10. After Mr B sold the property the Council considered a complaint from him. The Council upheld Mr B’s complaints about its delay responding to his letter in February 2019 and its error sending out another letter in March 2020. It offered to pay him £250 to acknowledge his time and trouble dealing with those two issues.
  11. The Council did not uphold Mr B’s other complaints but gave detailed explanations about them. These complaints were about:
    • a failure to tell him of the SLA;
    • delay processing his licence application;
    • the nature of the licence conditions, the way the Council decided on breaches and property defects and how/when they should be rectified;
    • failure to advise about legal redress or appeal rights; and
    • the overall manner of its correspondence regarding the SLA.
  12. Mr B was dissatisfied with the Council’s response and put the complaints to us. He said he considered the Council’s failures in connection with the selective licensing scheme had lost him almost £112,500. He calculated that from adding up the cost of meeting licensing requirements, the cost of engaging a solicitor to get a reply from the Council in March 2020, the property’s decline in value over the selective licensing period and lost future income.

Analysis

  1. Mr B considered the Council’s whole approach with him was unreasonable. For the period I am considering from January 2019 the first key event was the letter informing him of the defects and breaches. This letter is written in clear terms about what works need to be done and the consequences of not doing so. It also asks the recipient to tell the officer of their intentions. It is clear it is not a formal notice although that could follow if the works are not done. It also wrongly said that Mr B was aware of the recent inspection. I understand Mr B considers the tone of the letter is too strong and threatening but I do not consider there is fault. It is for the Council to decide on the tone to adopt in its correspondence and this is an important document which needs to be clear about the action required.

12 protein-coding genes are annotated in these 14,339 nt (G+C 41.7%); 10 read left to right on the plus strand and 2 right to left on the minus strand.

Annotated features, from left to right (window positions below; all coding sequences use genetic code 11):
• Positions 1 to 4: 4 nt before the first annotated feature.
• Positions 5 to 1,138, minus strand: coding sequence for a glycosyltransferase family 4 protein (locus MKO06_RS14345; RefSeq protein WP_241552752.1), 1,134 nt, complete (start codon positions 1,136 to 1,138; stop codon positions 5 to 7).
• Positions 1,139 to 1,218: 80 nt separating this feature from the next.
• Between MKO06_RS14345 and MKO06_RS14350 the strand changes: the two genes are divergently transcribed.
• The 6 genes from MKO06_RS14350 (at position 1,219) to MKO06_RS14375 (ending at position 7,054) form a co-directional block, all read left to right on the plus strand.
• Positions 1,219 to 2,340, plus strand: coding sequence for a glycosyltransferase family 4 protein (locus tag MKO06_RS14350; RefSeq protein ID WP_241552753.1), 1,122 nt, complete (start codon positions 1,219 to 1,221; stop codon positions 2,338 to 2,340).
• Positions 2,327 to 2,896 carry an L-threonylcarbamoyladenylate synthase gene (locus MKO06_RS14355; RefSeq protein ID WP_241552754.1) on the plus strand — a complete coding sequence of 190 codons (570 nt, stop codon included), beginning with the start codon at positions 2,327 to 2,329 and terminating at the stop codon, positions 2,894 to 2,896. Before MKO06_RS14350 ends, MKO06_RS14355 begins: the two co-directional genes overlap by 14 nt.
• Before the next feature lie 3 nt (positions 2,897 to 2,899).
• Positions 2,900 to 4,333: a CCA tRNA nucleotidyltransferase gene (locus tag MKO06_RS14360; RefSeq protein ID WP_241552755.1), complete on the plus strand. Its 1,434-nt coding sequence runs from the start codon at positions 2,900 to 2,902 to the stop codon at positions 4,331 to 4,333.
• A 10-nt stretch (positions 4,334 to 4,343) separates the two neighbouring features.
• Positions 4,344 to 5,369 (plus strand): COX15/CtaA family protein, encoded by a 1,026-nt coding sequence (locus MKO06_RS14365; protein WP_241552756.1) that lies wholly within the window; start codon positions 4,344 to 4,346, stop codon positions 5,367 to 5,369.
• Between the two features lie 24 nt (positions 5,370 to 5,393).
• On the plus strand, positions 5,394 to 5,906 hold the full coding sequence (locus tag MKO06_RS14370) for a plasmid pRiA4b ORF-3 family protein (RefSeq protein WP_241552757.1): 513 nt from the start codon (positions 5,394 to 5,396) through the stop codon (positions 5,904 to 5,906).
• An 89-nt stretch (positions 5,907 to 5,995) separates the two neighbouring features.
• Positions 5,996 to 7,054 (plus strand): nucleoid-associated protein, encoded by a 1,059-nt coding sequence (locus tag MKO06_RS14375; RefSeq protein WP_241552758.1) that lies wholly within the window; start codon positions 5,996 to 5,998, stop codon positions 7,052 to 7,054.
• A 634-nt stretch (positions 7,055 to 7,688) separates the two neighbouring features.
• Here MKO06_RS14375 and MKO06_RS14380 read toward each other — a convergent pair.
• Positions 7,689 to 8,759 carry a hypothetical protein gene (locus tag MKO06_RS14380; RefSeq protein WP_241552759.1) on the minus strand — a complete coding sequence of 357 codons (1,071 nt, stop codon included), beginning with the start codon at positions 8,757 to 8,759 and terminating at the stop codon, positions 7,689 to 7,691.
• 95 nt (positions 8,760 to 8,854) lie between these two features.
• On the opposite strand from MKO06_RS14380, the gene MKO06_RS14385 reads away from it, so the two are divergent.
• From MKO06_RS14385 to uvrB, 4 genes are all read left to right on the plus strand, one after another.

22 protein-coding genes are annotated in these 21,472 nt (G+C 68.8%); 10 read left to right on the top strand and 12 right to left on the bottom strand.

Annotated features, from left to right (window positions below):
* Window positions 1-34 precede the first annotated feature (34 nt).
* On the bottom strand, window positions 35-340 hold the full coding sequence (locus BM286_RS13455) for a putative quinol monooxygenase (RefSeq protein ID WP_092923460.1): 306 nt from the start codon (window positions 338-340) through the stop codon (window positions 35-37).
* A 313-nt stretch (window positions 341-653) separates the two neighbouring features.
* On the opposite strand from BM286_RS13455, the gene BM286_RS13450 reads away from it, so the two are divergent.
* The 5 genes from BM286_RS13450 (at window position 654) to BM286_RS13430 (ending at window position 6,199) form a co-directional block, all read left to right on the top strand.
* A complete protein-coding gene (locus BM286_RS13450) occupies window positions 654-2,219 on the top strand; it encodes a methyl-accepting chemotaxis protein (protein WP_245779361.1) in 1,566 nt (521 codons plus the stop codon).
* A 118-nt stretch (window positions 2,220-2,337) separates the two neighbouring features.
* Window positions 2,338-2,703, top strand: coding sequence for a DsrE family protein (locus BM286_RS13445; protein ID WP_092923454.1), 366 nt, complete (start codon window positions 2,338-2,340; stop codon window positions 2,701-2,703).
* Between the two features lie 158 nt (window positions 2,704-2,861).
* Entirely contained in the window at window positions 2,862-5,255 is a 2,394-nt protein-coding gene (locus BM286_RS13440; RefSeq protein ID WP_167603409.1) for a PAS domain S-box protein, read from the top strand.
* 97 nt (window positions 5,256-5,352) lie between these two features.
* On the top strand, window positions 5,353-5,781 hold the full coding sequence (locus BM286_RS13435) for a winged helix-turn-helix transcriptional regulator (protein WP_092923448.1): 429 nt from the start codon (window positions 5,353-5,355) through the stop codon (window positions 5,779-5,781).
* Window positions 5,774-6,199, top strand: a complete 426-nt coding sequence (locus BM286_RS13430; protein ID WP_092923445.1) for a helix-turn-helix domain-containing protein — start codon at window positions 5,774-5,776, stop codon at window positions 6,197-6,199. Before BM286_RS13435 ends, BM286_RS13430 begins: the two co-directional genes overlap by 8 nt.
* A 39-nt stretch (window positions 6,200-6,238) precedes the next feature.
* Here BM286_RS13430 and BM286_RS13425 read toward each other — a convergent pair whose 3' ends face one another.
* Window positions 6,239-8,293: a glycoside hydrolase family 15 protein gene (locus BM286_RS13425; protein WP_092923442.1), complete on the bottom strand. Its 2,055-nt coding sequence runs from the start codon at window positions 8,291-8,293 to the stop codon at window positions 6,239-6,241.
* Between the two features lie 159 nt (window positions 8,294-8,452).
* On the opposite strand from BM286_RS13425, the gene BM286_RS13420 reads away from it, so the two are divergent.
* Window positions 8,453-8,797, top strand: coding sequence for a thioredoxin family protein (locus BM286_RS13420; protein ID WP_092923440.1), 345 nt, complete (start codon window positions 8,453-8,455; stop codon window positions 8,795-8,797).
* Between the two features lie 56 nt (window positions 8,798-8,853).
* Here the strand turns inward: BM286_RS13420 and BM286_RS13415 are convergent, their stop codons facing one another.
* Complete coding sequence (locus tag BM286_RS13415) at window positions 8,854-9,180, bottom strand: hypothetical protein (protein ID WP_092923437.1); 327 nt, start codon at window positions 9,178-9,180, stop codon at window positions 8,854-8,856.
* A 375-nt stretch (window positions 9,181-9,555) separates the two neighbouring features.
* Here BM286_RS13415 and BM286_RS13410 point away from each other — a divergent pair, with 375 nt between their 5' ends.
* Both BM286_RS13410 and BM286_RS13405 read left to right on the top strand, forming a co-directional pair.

2. Mr B considered the timescales for action were unreasonably short. The Council has commented it considered they were reasonable for the works required, and there was the invitation to make contact with the officer. I do not consider there is fault here – the Council was entitled to decide on the appropriate timeframe.
  3. There was fault in the delay in responding properly to Mr B’s letter of 4 February for which the Council later apologised in its complaint response to him.
  1. There was also fault when the Council sent the letter in March 2020 saying the works were still outstanding. The timing of this was particularly unfortunate as it was at the beginning of the lockdown for the pandemic. Mr B asked for a swift clarification from the Council and when this was not received he instructed a solicitor who wrote to the Council. The Council did then respond confirming that it was an error and the matter was closed.